Using a discrete choice experiment to develop a decision aid tool to inform the management of persistent pain in pharmacy: – a protocol for a randomised feasibility study

Luis Enrique Loria Rebolledo* (Corresponding Author), Mandy Ryan, Christine Bond, Terry Porteous, Peter Murchie, Rosalind Adam

*Corresponding author for this work

Research output: Contribution to journalArticlepeer-review

Abstract

Introduction: In an era of personalised health care, it has become increasingly important to elicit individual-level preferences. Whilst discrete choice experiments (DCEs) are widely used to measure patient preferences in the delivery of health care, the focus has been sample-level analysis. Using the
DCE methodology this project has designed a digital decision aid tool (DAT) with the potential to estimate individual preferences in real time to inform clinical consultation decisions in persistent pain management.
Methods: Using a feasibility randomised control trial (RCT), this study aims to assess the feasibility of using this Understanding Persistent Pain (UPP) DAT in a pharmacy-based clinical setting and to test processes for a future definite randomised trial. Community and practice-based pharmacists (up to 10) will be recruited in NHS Grampian and trained in the use of the digital UPP DAT. Pharmacists will recruit up to 60 patients who are living with persistent pain. Patients will be randomised to one of two groups: using the UPP DAT or usual care. Pharmacists will follow up patients as needed according to clinical need and following standard practice. DCE response data collected by the UPP DAT will be analysed using the penalised logit model, allowing estimation of individual preferences in real time.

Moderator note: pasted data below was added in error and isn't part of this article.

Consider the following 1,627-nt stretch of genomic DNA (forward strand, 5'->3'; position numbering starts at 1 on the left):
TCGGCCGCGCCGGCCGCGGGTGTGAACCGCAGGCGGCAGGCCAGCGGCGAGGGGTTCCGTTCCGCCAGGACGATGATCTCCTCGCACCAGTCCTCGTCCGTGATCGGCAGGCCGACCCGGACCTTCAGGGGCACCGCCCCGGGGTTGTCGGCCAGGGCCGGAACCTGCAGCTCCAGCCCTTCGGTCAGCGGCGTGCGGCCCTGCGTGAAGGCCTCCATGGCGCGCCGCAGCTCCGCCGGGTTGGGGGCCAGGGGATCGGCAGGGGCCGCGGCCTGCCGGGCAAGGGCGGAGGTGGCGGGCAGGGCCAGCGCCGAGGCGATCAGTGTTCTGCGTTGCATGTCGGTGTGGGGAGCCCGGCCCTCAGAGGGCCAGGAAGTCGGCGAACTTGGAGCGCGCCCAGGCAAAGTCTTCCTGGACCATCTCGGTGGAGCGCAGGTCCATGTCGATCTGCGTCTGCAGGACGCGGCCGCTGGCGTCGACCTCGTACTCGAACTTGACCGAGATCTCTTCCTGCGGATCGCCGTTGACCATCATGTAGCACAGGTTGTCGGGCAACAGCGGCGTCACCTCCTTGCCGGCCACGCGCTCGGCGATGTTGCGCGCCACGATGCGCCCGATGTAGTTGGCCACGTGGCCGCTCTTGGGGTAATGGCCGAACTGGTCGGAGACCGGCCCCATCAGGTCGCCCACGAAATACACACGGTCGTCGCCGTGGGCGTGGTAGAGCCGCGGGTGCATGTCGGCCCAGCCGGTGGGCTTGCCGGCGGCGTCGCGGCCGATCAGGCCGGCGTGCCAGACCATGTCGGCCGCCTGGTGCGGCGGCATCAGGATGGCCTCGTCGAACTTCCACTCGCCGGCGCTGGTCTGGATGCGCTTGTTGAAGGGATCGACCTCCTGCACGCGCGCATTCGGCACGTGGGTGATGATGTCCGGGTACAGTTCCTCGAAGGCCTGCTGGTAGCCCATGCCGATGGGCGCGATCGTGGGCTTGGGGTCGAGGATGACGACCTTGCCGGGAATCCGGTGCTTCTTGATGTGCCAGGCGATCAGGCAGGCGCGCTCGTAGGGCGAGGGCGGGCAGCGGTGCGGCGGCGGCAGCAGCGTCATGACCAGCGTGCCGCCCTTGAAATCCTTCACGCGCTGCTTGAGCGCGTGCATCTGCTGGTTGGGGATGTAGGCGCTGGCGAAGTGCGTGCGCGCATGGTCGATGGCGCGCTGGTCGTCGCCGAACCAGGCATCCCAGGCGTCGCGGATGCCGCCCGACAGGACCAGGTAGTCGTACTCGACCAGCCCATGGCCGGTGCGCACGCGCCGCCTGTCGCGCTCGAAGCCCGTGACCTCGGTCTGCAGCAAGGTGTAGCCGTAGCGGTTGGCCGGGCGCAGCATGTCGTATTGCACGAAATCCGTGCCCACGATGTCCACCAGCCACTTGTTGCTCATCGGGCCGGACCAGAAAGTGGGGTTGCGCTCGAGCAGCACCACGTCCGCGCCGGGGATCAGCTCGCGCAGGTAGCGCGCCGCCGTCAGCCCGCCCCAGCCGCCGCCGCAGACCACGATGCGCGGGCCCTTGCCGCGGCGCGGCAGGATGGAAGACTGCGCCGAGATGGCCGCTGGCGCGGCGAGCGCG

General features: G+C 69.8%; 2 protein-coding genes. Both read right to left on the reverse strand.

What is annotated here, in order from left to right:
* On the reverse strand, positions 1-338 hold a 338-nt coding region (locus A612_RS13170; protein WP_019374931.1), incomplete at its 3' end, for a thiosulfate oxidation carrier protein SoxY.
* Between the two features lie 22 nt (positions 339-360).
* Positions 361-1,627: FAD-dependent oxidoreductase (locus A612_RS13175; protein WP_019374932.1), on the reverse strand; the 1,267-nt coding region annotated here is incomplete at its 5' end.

We will follow up pharmacists and patients who use the UPP DAT to gather feedback on their experiences.
Ethics and dissemination: This study received ethical approval from the North of Scotland Research Ethics Committee (21/NS/0059) and received Research & Development Management Permission to proceed from NHS Grampian (2021UA003E). The study has been registered in the ClinicalTrials.gov database. Findings will be disseminated in peer-reviewed publications, presentations, and
newsletters, and made available in the University of Aberdeen and Pharmacy Research UK websites
Original languageEnglish
Number of pages8
JournalBMJ Open
Volume12
Issue number9
Publication statusPublished - 22 Sep 2022

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